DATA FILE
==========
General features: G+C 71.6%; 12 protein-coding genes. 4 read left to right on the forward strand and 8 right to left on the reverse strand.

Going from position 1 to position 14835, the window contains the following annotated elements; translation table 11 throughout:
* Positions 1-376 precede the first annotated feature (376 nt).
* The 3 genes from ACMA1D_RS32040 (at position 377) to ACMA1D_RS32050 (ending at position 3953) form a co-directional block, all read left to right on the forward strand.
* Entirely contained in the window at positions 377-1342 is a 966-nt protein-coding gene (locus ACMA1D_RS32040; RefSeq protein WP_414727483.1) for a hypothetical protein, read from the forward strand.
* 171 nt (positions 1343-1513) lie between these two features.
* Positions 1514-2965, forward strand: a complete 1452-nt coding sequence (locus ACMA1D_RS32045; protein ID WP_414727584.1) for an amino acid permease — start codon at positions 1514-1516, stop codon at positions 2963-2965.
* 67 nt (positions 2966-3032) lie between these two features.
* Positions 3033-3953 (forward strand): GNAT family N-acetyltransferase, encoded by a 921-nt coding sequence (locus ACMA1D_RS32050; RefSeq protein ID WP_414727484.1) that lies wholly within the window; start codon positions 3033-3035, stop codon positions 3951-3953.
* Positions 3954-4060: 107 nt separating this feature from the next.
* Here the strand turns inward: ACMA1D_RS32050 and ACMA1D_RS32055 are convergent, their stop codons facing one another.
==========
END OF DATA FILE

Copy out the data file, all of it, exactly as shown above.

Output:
General features: G+C 71.6%; 12 protein-coding genes. 4 read left to right on the forward strand and 8 right to left on the reverse strand.

Going from position 1 to position 14835, the window contains the following annotated elements; translation table 11 throughout:
* Positions 1-376 precede the first annotated feature (376 nt).
* The 3 genes from ACMA1D_RS32040 (at position 377) to ACMA1D_RS32050 (ending at position 3953) form a co-directional block, all read left to right on the forward strand.
* Entirely contained in the window at positions 377-1342 is a 966-nt protein-coding gene (locus ACMA1D_RS32040; RefSeq protein WP_414727483.1) for a hypothetical protein, read from the forward strand.
* 171 nt (positions 1343-1513) lie between these two features.
* Positions 1514-2965, forward strand: a complete 1452-nt coding sequence (locus ACMA1D_RS32045; protein ID WP_414727584.1) for an amino acid permease — start codon at positions 1514-1516, stop codon at positions 2963-2965.
* 67 nt (positions 2966-3032) lie between these two features.
* Positions 3033-3953 (forward strand): GNAT family N-acetyltransferase, encoded by a 921-nt coding sequence (locus ACMA1D_RS32050; RefSeq protein ID WP_414727484.1) that lies wholly within the window; start codon positions 3033-3035, stop codon positions 3951-3953.
* Positions 3954-4060: 107 nt separating this feature from the next.
* Here the strand turns inward: ACMA1D_RS32050 and ACMA1D_RS32055 are convergent, their stop codons facing one another.